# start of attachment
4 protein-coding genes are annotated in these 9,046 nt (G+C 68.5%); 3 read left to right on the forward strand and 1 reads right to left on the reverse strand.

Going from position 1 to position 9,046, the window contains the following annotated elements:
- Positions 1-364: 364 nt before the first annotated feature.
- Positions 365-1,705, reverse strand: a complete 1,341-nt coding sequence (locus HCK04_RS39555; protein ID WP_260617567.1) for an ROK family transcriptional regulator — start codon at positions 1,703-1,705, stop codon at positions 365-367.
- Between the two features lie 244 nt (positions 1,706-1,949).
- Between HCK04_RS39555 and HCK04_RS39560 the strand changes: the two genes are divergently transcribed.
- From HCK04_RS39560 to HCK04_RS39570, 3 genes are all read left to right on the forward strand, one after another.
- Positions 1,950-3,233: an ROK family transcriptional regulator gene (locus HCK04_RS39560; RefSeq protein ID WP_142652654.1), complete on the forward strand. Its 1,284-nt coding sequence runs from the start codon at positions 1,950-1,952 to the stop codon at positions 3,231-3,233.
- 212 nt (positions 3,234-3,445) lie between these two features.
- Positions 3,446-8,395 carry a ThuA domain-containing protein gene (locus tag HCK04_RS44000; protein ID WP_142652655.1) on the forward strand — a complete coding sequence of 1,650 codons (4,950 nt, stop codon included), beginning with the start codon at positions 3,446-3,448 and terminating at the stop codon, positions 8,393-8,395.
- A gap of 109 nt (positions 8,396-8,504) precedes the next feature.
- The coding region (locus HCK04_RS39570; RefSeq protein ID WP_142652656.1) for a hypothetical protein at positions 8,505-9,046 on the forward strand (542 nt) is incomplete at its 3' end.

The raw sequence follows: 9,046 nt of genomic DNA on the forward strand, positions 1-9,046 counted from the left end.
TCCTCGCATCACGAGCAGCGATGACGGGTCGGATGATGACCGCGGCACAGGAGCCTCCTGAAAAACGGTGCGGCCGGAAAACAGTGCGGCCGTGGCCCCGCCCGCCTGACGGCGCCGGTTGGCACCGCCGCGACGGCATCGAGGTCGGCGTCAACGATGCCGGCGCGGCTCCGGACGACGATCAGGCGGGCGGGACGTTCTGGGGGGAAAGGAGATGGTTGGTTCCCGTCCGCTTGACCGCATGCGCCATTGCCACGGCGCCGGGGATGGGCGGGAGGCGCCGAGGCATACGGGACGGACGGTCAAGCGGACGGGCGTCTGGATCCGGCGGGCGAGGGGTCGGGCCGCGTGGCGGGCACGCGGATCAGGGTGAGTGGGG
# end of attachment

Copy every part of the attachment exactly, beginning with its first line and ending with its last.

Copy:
4 protein-coding genes are annotated in these 9,046 nt (G+C 68.5%); 3 read left to right on the forward strand and 1 reads right to left on the reverse strand.

Going from position 1 to position 9,046, the window contains the following annotated elements:
- Positions 1-364: 364 nt before the first annotated feature.
- Positions 365-1,705, reverse strand: a complete 1,341-nt coding sequence (locus HCK04_RS39555; protein ID WP_260617567.1) for an ROK family transcriptional regulator — start codon at positions 1,703-1,705, stop codon at positions 365-367.
- Between the two features lie 244 nt (positions 1,706-1,949).
- Between HCK04_RS39555 and HCK04_RS39560 the strand changes: the two genes are divergently transcribed.
- From HCK04_RS39560 to HCK04_RS39570, 3 genes are all read left to right on the forward strand, one after another.
- Positions 1,950-3,233: an ROK family transcriptional regulator gene (locus HCK04_RS39560; RefSeq protein ID WP_142652654.1), complete on the forward strand. Its 1,284-nt coding sequence runs from the start codon at positions 1,950-1,952 to the stop codon at positions 3,231-3,233.
- 212 nt (positions 3,234-3,445) lie between these two features.
- Positions 3,446-8,395 carry a ThuA domain-containing protein gene (locus tag HCK04_RS44000; protein ID WP_142652655.1) on the forward strand — a complete coding sequence of 1,650 codons (4,950 nt, stop codon included), beginning with the start codon at positions 3,446-3,448 and terminating at the stop codon, positions 8,393-8,395.
- A gap of 109 nt (positions 8,396-8,504) precedes the next feature.
- The coding region (locus HCK04_RS39570; RefSeq protein ID WP_142652656.1) for a hypothetical protein at positions 8,505-9,046 on the forward strand (542 nt) is incomplete at its 3' end.

The raw sequence follows: 9,046 nt of genomic DNA on the forward strand, positions 1-9,046 counted from the left end.
TCCTCGCATCACGAGCAGCGATGACGGGTCGGATGATGACCGCGGCACAGGAGCCTCCTGAAAAACGGTGCGGCCGGAAAACAGTGCGGCCGTGGCCCCGCCCGCCTGACGGCGCCGGTTGGCACCGCCGCGACGGCATCGAGGTCGGCGTCAACGATGCCGGCGCGGCTCCGGACGACGATCAGGCGGGCGGGACGTTCTGGGGGGAAAGGAGATGGTTGGTTCCCGTCCGCTTGACCGCATGCGCCATTGCCACGGCGCCGGGGATGGGCGGGAGGCGCCGAGGCATACGGGACGGACGGTCAAGCGGACGGGCGTCTGGATCCGGCGGGCGAGGGGTCGGGCCGCGTGGCGGGCACGCGGATCAGGGTGAGTGGGG